Zimbabwean woman spared UK jail sentence over fraud » ZOOM Zimbabwe News
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Zimbabwean woman spared UK jail sentence over fraud

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REGINA Chisveto, 52, repeatedly travelled to Harare to be with her sick mother over the course of six and half years, leading her to fraudulently
claim more than £29,000 in benefits.

She failed to notify both the UK Department for Work and Pensions and Fife Council that she was going abroad and continued to pocket income support, employment and support allowance and disability living allowance.

Chisveto, of Alford Drive, Glenrothes, also continued receiving housing and council tax benefit while she was staying in the Zimbabwean capital.

She was spared a jail sentence when she appeared at Kirkcaldy Sheriff Court but was told to carry out 200 hours of unpaid work on a community payback order.

Chisveto, whose mother has since passed away, was entitled to benefits while in the UK but eligibilityceases when a claimant travels abroad for a prolonged period.

Defence solicitor Steven Gleeson said: “The rule is, apparently, that when a person leaves the UK, even for a holiday, they should notify the Benefits Agency and effectively benefits are stopped until such time as they return to the UK.”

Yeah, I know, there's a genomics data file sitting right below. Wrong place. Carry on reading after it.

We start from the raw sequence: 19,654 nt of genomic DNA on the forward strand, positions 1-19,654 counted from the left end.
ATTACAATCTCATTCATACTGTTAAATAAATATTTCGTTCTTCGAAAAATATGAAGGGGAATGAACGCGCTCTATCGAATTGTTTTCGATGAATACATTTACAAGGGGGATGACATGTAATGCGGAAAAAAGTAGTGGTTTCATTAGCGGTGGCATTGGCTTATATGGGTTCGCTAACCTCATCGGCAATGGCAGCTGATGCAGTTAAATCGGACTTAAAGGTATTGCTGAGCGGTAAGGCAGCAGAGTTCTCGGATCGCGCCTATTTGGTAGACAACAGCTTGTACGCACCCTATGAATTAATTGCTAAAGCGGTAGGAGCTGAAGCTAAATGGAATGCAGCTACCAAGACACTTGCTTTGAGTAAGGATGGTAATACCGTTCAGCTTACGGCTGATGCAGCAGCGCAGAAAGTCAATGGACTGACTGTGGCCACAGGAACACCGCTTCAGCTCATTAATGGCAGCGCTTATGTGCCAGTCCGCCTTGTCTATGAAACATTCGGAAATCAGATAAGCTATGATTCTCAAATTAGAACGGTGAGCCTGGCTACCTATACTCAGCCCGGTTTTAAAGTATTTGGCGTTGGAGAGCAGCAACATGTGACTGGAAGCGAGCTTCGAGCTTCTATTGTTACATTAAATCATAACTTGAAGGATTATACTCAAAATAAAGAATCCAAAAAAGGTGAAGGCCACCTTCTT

He said Chisveto’s return from one trip was delayed when she fell ill herself and required medical treatment in Zimbabwe.

Unemployed Chisveto, he said, admitted she should have known better but was unaware of the rules.

She admitted four charges of failing to provide prompt notification to either the DWP or Fife Council of a change of circumstances she knew affected her entitlement to benefits and obtaining payments.

The charges related to varying time periods between August 2011 and November 2017.

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The largest payment was more than £12,000 in disability living allowance. Chisveto also claimed more than £8,000 in employment and support allowance, around £1,200 in income support and around £7,700 in housing and council tax benefit.

Sheriff Alastair Thornton said the first time offender had shown considerable naivety and genuine remorse.

He said: “This is not a run-of-the-mill case of someone claiming benefits to which they were not entitled.” — The Courier


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